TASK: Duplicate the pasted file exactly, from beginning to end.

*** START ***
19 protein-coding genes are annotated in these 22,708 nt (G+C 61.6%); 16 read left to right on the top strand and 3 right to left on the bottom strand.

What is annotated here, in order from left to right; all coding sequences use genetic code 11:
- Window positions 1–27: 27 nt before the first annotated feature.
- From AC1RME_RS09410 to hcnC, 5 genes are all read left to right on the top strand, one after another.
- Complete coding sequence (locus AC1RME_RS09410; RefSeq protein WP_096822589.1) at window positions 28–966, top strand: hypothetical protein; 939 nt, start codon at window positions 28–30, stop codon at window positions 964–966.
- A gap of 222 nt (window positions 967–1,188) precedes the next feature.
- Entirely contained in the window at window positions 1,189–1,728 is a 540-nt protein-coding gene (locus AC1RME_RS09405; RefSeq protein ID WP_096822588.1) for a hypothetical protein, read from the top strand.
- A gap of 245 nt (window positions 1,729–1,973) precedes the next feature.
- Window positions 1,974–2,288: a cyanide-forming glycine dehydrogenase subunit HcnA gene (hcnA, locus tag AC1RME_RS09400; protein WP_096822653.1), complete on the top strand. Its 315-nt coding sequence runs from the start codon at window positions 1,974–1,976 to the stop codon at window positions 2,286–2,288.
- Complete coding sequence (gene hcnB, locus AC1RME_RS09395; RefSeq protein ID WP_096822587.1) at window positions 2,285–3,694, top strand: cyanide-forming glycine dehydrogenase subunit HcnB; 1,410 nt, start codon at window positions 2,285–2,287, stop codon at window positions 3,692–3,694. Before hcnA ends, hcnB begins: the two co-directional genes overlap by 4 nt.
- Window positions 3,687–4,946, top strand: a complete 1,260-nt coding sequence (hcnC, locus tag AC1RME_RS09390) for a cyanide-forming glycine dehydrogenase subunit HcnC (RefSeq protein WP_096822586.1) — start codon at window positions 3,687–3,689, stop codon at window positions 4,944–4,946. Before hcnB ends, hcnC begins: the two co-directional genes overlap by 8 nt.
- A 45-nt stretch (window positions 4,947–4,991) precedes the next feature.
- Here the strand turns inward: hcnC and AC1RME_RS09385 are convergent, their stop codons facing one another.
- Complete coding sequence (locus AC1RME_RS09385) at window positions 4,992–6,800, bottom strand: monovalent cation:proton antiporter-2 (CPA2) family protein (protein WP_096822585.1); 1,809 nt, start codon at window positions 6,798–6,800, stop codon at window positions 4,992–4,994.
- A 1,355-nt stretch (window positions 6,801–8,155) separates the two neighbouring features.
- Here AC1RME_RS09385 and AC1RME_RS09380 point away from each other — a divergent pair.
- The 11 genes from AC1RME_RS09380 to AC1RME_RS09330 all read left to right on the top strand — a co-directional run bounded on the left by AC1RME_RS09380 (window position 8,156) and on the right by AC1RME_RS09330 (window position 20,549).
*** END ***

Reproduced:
19 protein-coding genes are annotated in these 22,708 nt (G+C 61.6%); 16 read left to right on the top strand and 3 right to left on the bottom strand.

What is annotated here, in order from left to right; all coding sequences use genetic code 11:
- Window positions 1–27: 27 nt before the first annotated feature.
- From AC1RME_RS09410 to hcnC, 5 genes are all read left to right on the top strand, one after another.
- Complete coding sequence (locus AC1RME_RS09410; RefSeq protein WP_096822589.1) at window positions 28–966, top strand: hypothetical protein; 939 nt, start codon at window positions 28–30, stop codon at window positions 964–966.
- A gap of 222 nt (window positions 967–1,188) precedes the next feature.
- Entirely contained in the window at window positions 1,189–1,728 is a 540-nt protein-coding gene (locus AC1RME_RS09405; RefSeq protein ID WP_096822588.1) for a hypothetical protein, read from the top strand.
- A gap of 245 nt (window positions 1,729–1,973) precedes the next feature.
- Window positions 1,974–2,288: a cyanide-forming glycine dehydrogenase subunit HcnA gene (hcnA, locus tag AC1RME_RS09400; protein WP_096822653.1), complete on the top strand. Its 315-nt coding sequence runs from the start codon at window positions 1,974–1,976 to the stop codon at window positions 2,286–2,288.
- Complete coding sequence (gene hcnB, locus AC1RME_RS09395; RefSeq protein ID WP_096822587.1) at window positions 2,285–3,694, top strand: cyanide-forming glycine dehydrogenase subunit HcnB; 1,410 nt, start codon at window positions 2,285–2,287, stop codon at window positions 3,692–3,694. Before hcnA ends, hcnB begins: the two co-directional genes overlap by 4 nt.
- Window positions 3,687–4,946, top strand: a complete 1,260-nt coding sequence (hcnC, locus tag AC1RME_RS09390) for a cyanide-forming glycine dehydrogenase subunit HcnC (RefSeq protein WP_096822586.1) — start codon at window positions 3,687–3,689, stop codon at window positions 4,944–4,946. Before hcnB ends, hcnC begins: the two co-directional genes overlap by 8 nt.
- A 45-nt stretch (window positions 4,947–4,991) precedes the next feature.
- Here the strand turns inward: hcnC and AC1RME_RS09385 are convergent, their stop codons facing one another.
- Complete coding sequence (locus AC1RME_RS09385) at window positions 4,992–6,800, bottom strand: monovalent cation:proton antiporter-2 (CPA2) family protein (protein WP_096822585.1); 1,809 nt, start codon at window positions 6,798–6,800, stop codon at window positions 4,992–4,994.
- A 1,355-nt stretch (window positions 6,801–8,155) separates the two neighbouring features.
- Here AC1RME_RS09385 and AC1RME_RS09380 point away from each other — a divergent pair.
- The 11 genes from AC1RME_RS09380 to AC1RME_RS09330 all read left to right on the top strand — a co-directional run bounded on the left by AC1RME_RS09380 (window position 8,156) and on the right by AC1RME_RS09330 (window position 20,549).